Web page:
What is Full-Coverage Car Insurance?

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Full-coverage car insurance refers to a combination of coverages that financially protect your vehicle, your passengers, and other vehicles and their passengers in the case of an accident.
Investing in full-coverage
car insurance
can save you a lot of money in the long run—and the same can be said about the car insurance broker app
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Continue reading to learn more about what is considered full-coverage insurance and what that might mean for you.
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What is Full Coverage?

Full-coverage auto insurance doesn’t refer to a single type of coverage, but a combination of coverages that help protect you on the road.
In most cases, the types of coverages included in a full-coverage policy include:
  • Liability coverage
    helps pay for the costs of the other driver’s property damage and medical injuries after an accident where you are at fault. It’s required by law in most states.
  • Collision coverage
    covers damages if you collide with another vehicle, guardrail, fence, or another object. It’s almost always required by lenders if you lease or finance your car.
  • Comprehensive coverage
    pays for repairs or replacement if your vehicle is damaged due to something other than a traffic accident. This could include theft, natural disasters, or even vandalism.
Key Takeaway While these coverages are usually included in full-coverage insurance, there are a number of other additional coverages that you can also bundle into your policy.

What other coverages are available?

There are many different
types of car insurance
Some possible coverage options you might want to consider include:
  • Uninsured/underinsured motorist coverage
    covers property damage, hospital stays, and more when you’re involved in an accident where the other driver either does not have car insurance or does not have enough to cover your expenses.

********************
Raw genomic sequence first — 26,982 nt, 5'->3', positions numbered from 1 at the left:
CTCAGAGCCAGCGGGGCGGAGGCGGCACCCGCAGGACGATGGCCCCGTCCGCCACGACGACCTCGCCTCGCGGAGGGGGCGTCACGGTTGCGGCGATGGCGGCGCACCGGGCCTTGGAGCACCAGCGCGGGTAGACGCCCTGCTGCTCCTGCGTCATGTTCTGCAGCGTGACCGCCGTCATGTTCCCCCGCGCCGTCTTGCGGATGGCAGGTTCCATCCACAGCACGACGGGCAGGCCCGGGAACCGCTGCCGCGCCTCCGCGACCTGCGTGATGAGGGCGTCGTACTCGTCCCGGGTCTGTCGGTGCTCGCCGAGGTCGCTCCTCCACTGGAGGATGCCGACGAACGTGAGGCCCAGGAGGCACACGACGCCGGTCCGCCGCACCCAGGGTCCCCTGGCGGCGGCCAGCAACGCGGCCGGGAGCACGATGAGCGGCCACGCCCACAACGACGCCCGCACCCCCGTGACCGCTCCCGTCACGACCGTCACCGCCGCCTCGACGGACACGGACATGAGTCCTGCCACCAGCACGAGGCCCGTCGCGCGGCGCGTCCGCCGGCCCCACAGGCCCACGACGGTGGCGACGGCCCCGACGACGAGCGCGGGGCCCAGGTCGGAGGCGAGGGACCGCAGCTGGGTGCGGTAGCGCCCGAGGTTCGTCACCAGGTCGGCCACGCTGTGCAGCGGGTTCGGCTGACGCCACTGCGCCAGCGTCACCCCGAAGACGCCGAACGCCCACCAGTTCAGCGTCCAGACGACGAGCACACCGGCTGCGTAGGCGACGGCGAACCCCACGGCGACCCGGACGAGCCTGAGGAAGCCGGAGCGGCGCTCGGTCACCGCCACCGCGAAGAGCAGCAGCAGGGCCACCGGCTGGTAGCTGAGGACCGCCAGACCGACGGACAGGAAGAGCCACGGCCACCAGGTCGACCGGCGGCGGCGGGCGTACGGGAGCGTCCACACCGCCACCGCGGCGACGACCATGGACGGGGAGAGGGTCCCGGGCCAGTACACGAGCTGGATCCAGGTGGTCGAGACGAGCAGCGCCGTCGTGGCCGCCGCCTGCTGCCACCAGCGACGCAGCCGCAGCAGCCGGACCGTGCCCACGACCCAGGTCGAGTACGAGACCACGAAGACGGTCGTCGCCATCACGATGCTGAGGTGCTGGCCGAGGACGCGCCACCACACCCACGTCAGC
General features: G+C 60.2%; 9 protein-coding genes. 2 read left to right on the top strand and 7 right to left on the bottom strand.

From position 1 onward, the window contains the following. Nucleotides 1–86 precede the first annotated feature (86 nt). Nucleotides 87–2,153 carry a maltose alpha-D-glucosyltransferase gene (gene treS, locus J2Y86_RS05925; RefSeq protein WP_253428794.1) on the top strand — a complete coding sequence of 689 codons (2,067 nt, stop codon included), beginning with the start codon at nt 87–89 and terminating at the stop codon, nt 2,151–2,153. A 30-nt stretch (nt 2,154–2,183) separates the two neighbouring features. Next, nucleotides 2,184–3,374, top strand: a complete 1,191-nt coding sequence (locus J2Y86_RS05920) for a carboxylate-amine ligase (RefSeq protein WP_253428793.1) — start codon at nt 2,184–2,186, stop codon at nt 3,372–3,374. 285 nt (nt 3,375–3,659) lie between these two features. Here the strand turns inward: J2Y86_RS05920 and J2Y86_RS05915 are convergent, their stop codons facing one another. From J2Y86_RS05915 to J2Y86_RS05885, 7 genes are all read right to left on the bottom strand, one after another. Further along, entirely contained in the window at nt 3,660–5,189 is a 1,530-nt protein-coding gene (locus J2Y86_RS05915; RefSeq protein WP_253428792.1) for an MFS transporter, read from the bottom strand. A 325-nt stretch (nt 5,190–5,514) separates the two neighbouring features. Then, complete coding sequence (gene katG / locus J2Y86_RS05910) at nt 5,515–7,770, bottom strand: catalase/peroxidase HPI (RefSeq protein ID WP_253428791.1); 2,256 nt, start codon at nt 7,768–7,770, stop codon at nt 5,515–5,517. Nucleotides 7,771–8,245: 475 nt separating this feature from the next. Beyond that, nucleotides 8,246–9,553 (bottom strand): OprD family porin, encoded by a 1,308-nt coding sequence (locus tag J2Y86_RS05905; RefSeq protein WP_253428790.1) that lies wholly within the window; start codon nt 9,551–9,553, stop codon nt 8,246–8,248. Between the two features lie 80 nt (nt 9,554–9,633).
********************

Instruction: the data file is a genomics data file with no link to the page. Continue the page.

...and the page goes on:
• Personal injury protection (PIP)
    in some states, called no-fault states, the cost of injuries that are sustained in an accident are covered by personal injury protection coverage. The bills are charged to your own insurance policy, no matter who is at fault.
  • Rental car insurance
    if you need to rent a car while yours is in the repair shop—following a valid insurance claim—this coverage ensures you aren’t left without a means of transportation.
  • Towing and labor coverage
    can pay for some of the common inconveniences you may encounter, such as spare tire installs, battery jumpstarts, lockout help, and towing.
You’ll want to invest in the types of coverages that you think you’ll actually need, so be sure to research all of your options when shopping for insurance!

What does full-coverage pay for?

When you have full-coverage insurance on your vehicle, it usually covers:
  • Damages you cause to others (up to your policy’s limits).
  • Damage to your car (up to the fair market value and minus your policy’s deductible if you are at fault or if the other driver is uninsured).
  • Damages from natural disasters, theft, vandalism, animals, etc.
  • Payment for medical treatment for you and your passengers if you are at fault in an accident.
  • The cost of injuries to you and your passengers if an uninsured driver is at fault in an accident.
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What doesn’t full-coverage pay for?

Full-coverage insurance covers most of the basics you need to drive, but it doesn’t cover the following:
  • Damage due to street racing or off-road driving
  • Use of the vehicle in a car-sharing program or a business as a delivery vehicle
  • Intentional damage
  • Destruction or confiscation of the car by government or civil authorities
  • New car replacement
Key Takeaway Going beyond the minimum liability coverage required and investing in other types of insurance can be helpful in the long term.

What are the state minimum requirements for full-coverage?

Almost every state requires drivers to purchase a minimum level of car insurance, but they typically only require bodily injury and liability coverage.
While the specifics of these coverage types may vary slightly from provider to provider,
has put together a comprehensive list of the
minimum car insurance required in your state
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What exactly does full-coverage mean?

Full-coverage auto insurance is a combination of coverages that help to protect your vehicle. It typically includes liability coverage, which is required by law in almost every state, and a combination of other coverages, such as collision and comprehensive.

What is the difference between full-coverage and liability?

A minimum level of
liability insurance
is required in nearly every state, so it is one of the types of coverage that falls under the umbrella of full-coverage insurance.

What are deductibles and limits?

A deductible is the dollar amount that the insured individual has to pay before insurance will cover the claim.
A limit is the maximum dollar amount that a car insurance company will pay for a covered claim. The insured individual is responsible for paying the remaining amount once the limit has been reached.
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